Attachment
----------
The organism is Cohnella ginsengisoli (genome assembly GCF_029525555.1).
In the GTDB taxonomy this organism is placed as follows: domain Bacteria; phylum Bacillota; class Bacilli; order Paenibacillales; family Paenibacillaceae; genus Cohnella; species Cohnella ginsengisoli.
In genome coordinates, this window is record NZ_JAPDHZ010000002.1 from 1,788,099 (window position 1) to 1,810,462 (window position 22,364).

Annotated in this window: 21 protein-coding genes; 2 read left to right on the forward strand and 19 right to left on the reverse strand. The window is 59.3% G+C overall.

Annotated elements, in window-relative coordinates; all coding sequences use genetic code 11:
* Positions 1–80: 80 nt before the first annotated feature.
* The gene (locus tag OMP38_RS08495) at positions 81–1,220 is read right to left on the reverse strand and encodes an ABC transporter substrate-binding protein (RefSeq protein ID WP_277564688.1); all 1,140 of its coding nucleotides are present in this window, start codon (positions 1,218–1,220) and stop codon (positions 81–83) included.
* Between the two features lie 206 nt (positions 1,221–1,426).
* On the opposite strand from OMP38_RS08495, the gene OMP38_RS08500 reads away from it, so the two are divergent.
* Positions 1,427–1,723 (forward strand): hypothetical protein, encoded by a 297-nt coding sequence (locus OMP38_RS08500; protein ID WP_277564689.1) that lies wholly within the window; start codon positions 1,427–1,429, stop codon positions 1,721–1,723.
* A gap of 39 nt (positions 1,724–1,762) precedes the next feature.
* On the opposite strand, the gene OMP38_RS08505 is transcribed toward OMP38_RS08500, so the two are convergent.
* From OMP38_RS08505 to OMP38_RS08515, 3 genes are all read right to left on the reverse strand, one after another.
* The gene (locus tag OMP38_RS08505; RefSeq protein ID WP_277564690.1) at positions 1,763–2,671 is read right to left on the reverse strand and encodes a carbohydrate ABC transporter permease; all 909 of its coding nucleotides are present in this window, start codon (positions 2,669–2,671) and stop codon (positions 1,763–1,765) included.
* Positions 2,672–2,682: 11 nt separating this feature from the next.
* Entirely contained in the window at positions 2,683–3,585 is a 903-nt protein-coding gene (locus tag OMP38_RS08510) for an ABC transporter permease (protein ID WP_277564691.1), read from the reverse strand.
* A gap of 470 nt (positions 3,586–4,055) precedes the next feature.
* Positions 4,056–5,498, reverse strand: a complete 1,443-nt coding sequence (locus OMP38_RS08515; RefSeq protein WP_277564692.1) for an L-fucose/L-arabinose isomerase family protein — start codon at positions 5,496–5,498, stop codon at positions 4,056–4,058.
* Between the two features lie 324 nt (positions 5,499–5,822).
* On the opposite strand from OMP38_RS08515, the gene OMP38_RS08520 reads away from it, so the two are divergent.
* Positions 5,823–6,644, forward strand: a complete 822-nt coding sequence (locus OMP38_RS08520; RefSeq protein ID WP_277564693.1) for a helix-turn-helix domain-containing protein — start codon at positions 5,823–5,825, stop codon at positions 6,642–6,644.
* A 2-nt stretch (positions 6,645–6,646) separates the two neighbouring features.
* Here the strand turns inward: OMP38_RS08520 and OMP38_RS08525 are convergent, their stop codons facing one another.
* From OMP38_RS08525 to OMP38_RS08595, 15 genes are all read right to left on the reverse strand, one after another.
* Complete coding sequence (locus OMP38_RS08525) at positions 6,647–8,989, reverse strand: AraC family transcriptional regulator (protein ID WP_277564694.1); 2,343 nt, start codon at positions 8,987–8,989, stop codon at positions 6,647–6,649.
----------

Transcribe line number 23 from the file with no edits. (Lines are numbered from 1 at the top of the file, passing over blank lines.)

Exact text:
* Here the strand turns inward: OMP38_RS08520 and OMP38_RS08525 are convergent, their stop codons facing one another.